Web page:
But the case outlines for the first time how people from different trades allegedly schemed together to draw up bogus loan papers and milk them for cash.
It also gives a taste of what might be on the table if federal officials ever file a criminal indictment. FBI and IRS agents raided 13 local Crisp & Cole-related sites in fall 2007 but have not yet filed charges.
The suit from the former Fremont Investment & Loan — now Fremont Reorganization Corp. — says fake employment information and fudged appraisals were submitted with seven loan applications it funded in 2005 and 2006.
In one example, Crisp’s wife, Jennifer Crisp, claimed to make $25,500 a month as a self-employed consultant.
The house, at 8702 Oak Hills Ave., was appraised at $660,000. Jennifer Crisp was loaned the full sale amount, $659,340.
Fremont claims “all documentation ... including the CPA letter, was falsified” and the appraiser “assisted” the scheme “by falsely stating the value” of the home.
What’s more, the transaction wasn’t a “true sale” but was staged to benefit the builder and Crisp & Cole.
Similar allegations — that the sales pumped cash into Crisp & Cole coffers — were made regarding the six other loans.
Defendants have not yet been served with the suit.
David Crisp, whose real estate sales license was revoked by regulators last fall, said Wednesday he is “just trying to get my life back together.”
“I’m trying to pick up the pieces to pay everybody back,” Crisp said, “but I can’t do that when the newspaper keeps blasting me.”
Cole, whose broker’s license was also revoked but who is challenging the revocation in court, did not return a message seeking comment.
The homebuilder, John Balfanz of John Balfanz Homes Inc., said he’s done nothing wrong.
“There is nothing fishy on my end,” Balfanz said.
The appraiser on the Oak Hills property, James Rudick, did not return a message seeking comment. Rudick is named once. Another appraiser named once, Gary Killian, did not return a call.
Five of the contested appraisals were done by San Joaquin Appraisals Inc.
San Joaquin’s owner, Kirksey J. “Mark” Newton Jr., who is named as a defendant, also has a pending accusation from state regulators seeking to revoke or suspend his license. Newton is fighting the charges.
San Joaquin’s offices were among the Crisp-related sites raided by the FBI in September 2007.
Newton did not return a message seeking comment.
The accountant who allegedly penned the employment verification letter, Timothy Hubbell, declined to comment.
Hubbell testified during Cole and Crisp’s license hearings that his former business partner, Kevin Sluga — Jennifer Crisp’s father and Crisp & Cole’s CPA — had admitted to creating forged letters bearing Hubbell’s name.
Sluga’s home was among sites raided by federal agents.
Fremont names Sluga and his company as defendants in multiple transactions. Sluga did not return calls seeking comment, nor did his attorney.
Two other people named in the case as CPAs who submitted employment-verification letters don’t have CPA licenses, state records show.
Haysar Lopez of H & E Lopez Income Tax Service in Bakersfield said she wasn’t familiar with the transaction in question and has never written such documents. The other, Hilda Gonzalez, could not be located.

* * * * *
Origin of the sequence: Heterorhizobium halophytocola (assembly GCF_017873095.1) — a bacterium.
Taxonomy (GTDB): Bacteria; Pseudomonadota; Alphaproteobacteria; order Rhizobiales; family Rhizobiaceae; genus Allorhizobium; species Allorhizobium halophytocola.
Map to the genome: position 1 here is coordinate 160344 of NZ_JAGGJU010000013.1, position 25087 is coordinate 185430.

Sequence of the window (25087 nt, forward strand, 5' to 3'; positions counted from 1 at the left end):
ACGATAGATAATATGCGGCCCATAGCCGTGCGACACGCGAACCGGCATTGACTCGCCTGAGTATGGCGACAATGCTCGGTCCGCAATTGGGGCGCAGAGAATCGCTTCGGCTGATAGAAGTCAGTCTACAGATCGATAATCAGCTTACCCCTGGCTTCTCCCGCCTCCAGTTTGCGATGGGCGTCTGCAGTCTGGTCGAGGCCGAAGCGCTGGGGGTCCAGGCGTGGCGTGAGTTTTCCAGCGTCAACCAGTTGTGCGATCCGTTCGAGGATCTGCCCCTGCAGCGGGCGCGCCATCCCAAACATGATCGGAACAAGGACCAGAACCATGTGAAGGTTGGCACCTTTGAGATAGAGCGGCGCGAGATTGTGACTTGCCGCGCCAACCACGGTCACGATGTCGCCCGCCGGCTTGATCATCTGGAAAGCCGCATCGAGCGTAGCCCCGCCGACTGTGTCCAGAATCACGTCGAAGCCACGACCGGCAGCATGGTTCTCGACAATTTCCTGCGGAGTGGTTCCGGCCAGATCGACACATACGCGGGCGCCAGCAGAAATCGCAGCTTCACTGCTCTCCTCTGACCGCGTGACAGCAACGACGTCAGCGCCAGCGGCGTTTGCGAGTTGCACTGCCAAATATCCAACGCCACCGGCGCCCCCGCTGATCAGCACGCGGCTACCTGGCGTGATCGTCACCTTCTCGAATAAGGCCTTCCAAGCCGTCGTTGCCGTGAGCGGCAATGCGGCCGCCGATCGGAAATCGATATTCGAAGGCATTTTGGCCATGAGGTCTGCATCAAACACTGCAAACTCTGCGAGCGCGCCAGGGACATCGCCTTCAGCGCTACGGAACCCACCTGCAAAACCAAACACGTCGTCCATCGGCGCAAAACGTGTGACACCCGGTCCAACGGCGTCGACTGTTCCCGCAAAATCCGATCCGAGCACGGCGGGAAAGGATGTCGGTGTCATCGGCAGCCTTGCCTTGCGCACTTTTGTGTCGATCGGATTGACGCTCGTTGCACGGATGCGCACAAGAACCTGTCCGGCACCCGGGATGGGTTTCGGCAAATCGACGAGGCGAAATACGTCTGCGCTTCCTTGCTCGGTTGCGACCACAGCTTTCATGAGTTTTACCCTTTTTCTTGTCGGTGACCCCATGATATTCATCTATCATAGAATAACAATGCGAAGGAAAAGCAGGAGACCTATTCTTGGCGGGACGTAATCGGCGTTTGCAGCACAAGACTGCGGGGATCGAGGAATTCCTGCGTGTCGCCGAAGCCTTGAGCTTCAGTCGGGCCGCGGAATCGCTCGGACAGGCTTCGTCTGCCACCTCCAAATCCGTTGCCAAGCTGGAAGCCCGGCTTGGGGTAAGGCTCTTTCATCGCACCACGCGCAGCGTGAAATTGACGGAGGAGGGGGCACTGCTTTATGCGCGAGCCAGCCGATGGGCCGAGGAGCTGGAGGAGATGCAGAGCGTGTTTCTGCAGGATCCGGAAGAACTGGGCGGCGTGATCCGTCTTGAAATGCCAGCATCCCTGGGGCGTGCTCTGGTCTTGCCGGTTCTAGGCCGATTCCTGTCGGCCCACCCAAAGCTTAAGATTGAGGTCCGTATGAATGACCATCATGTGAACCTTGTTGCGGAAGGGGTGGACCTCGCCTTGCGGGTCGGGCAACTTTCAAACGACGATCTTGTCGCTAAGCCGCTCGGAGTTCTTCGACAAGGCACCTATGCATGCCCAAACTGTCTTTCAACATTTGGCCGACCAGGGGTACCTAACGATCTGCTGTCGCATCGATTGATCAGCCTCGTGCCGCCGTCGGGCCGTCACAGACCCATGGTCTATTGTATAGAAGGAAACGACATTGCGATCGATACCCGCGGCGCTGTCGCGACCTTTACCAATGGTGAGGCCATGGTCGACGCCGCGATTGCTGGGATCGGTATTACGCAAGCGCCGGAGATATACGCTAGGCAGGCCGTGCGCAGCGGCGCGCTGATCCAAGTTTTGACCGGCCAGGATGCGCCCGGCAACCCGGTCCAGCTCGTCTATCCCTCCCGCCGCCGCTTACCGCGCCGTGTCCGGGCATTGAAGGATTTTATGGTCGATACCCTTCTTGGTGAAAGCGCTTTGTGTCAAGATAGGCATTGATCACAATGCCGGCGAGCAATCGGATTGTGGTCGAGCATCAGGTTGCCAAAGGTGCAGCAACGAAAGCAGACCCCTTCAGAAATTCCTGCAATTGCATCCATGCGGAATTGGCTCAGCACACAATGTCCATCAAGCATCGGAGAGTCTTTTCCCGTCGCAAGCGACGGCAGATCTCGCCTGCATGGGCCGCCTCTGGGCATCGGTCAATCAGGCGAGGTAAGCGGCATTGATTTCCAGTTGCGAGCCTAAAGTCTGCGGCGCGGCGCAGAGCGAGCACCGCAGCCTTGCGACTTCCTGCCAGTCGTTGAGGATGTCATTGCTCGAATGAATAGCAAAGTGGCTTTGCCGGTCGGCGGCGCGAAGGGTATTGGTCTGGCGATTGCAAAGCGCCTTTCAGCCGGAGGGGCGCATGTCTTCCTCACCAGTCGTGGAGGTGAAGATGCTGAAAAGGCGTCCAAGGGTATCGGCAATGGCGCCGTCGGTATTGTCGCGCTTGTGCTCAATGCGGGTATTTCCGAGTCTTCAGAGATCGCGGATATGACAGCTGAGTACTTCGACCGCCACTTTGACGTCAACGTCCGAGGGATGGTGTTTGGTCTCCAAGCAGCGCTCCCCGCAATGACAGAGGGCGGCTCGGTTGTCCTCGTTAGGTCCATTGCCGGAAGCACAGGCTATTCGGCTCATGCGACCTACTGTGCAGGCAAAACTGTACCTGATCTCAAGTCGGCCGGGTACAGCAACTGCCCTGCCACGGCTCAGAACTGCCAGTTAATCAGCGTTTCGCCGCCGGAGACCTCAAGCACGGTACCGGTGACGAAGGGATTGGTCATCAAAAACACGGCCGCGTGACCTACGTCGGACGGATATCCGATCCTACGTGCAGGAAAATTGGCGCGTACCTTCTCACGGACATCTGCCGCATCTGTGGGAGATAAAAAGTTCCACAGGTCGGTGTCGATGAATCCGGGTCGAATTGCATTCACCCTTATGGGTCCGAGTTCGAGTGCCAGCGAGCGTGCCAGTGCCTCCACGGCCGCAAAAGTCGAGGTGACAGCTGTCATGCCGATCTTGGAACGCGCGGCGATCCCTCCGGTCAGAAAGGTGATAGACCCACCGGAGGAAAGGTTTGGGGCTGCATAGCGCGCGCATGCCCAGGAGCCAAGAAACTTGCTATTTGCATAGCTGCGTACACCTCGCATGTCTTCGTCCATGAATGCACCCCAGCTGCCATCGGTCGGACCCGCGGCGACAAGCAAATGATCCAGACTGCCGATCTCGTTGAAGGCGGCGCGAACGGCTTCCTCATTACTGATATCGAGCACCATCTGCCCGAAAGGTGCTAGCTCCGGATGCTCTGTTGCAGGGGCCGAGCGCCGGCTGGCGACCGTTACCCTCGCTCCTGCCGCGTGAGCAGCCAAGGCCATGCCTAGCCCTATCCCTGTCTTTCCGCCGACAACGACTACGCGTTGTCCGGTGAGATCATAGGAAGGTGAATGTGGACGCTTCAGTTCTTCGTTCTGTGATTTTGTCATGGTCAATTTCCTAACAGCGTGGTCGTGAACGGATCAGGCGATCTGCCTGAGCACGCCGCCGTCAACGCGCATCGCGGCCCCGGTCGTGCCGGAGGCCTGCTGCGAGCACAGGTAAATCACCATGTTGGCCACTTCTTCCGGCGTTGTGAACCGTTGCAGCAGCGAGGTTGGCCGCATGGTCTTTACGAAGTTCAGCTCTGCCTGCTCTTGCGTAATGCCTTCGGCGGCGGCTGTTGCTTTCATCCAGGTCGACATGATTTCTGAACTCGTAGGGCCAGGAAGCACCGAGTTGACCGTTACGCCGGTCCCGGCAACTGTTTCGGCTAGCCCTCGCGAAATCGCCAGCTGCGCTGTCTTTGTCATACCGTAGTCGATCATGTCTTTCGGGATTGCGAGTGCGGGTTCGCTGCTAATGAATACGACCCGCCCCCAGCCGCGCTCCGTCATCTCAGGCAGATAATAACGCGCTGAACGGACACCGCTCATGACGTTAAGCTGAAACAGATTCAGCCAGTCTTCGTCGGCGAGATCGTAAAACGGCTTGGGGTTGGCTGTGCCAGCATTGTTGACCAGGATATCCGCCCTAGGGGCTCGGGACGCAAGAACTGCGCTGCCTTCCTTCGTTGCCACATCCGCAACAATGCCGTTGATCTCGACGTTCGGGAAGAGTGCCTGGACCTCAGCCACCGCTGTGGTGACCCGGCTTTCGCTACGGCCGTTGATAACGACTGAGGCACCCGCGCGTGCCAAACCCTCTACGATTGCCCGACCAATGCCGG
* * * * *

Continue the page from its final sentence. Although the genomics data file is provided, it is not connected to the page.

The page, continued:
The suit also names former Crisp & Cole employees and associates Jayson Costa, Justin Eddleman, Robinson D. Nguyen, Lynnmai Nguyen, Christopher Stovall, Jerald Teixeira and David Bruce Whisler. None could be reached for comment.
An ongoing Californian tally counts at least 126 properties, most single-family homes in metro Bakersfield, tied to bad loans totaling more than $84.5 million. Of those, 110 have been foreclosed on.
Wednesday, January 21, 2009
Bank of America Corp., the biggest U.S. lender by assets, gained 31 percent in New York trading after Chief Executive Officer Kenneth Lewis and five directors bought more than 500,000 shares for at least $3 million.
Lewis bought 200,000 shares of the bank at prices ranging from $5.98 to $6.06 yesterday, while director Robert Tillman also bought 200,000 shares for $5.77 to $5.78, according to a filing today. Temple Sloan Jr., lead director of the Charlotte, North Carolina-based bank, bought 41,800 shares. Buyers also included William Barnet III, Jacquelyn Ward and John Collins.
Purchases by insiders typically are seen as a vote of confidence, and the filing helped Bank of America stock regain some of the ground lost this week. Jamie Dimon, CEO of JPMorgan Chase & Co., also bought 500,000 shares of his bank valued at $11.5 million, according to a separate filing. Lewis bought his stake as the bank prepared to dismiss about 1,000 people, part of a reduction that may ultimately affect 35,000 jobs.
Monday, January 19, 2009
Where Not To Buy (At Least For The Next Year or So)
California's Central Valley (1 of 6)
Bakersfield, Fresno, Merced, Sacramento Stockton
Five of the cities on the Bottom 10 list are from this region, making the long rural stretch of Highway 99 between Sacramento and Bakersfield look like a treacherous real estate ditch. Home prices shot up here by as much as 60 percent during the past two years as big homebuilders, squeezed out of the Bay Area and Los Angeles by lack of space, arrived in search of raw land at bargain prices. Problem is, the Central Valley's base industry (agriculture) creates the lowest-paying jobs, and chronically high unemployment rates persist throughout the region. "A market where housing has increased by so much so fast when unemployment is that high is unsustainable," says Frank Owens, who sits on the board of Fresno's builders association. "This market is going south."